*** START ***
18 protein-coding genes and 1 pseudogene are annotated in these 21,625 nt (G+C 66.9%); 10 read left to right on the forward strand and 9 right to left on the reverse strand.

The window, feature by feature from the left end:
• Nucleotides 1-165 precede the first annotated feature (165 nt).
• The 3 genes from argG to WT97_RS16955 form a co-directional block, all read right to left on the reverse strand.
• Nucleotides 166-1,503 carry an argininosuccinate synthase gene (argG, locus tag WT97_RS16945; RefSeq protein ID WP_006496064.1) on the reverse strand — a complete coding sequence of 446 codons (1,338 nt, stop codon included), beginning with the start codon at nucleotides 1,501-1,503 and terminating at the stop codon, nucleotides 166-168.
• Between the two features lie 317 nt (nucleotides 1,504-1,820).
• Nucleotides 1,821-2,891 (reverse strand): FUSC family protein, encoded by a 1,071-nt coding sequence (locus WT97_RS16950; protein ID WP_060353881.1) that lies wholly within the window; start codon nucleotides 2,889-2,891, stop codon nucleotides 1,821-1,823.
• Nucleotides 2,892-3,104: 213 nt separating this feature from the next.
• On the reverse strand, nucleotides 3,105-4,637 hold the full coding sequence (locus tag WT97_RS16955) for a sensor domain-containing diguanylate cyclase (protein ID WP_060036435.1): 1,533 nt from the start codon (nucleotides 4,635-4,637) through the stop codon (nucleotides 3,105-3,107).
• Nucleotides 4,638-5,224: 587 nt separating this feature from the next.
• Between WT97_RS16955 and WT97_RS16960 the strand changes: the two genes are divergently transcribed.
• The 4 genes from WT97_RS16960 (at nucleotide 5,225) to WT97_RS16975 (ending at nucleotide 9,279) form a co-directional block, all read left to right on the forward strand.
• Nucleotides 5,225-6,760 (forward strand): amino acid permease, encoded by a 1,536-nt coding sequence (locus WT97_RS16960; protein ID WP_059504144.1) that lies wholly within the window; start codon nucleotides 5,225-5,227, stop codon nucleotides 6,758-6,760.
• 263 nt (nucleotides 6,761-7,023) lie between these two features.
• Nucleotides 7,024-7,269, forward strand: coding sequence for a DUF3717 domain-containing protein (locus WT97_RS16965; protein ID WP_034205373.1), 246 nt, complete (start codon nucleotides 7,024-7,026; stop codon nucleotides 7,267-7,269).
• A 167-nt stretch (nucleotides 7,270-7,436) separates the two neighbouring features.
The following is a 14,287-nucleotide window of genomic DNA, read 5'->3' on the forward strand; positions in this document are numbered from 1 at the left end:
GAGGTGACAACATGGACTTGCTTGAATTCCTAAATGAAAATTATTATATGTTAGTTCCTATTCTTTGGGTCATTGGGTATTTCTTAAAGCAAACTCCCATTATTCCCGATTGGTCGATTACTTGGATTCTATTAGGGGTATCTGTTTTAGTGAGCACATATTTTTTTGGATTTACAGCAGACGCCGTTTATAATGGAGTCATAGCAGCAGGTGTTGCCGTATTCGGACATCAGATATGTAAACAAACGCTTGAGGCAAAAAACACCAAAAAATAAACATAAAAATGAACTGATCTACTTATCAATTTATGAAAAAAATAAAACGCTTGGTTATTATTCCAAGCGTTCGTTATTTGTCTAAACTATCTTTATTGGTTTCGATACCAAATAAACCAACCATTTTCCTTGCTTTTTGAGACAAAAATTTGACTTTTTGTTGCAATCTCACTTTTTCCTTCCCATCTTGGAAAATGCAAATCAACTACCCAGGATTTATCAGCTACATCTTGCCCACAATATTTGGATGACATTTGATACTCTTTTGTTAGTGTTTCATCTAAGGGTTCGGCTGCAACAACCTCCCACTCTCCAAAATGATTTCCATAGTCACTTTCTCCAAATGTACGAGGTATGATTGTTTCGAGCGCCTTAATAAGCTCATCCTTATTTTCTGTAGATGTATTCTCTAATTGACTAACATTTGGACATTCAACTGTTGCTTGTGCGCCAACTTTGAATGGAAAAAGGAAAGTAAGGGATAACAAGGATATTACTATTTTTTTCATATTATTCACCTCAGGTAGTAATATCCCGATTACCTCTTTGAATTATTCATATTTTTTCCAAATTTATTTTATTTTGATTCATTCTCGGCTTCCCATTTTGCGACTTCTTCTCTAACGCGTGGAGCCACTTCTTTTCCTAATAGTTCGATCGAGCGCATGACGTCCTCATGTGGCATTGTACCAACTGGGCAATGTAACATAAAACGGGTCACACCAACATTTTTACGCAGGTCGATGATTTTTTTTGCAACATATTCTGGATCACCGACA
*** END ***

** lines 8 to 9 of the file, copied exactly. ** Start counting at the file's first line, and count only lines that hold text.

• Nucleotides 2,892-3,104: 213 nt separating this feature from the next.
• On the reverse strand, nucleotides 3,105-4,637 hold the full coding sequence (locus tag WT97_RS16955) for a sensor domain-containing diguanylate cyclase (protein ID WP_060036435.1): 1,533 nt from the start codon (nucleotides 4,635-4,637) through the stop codon (nucleotides 3,105-3,107).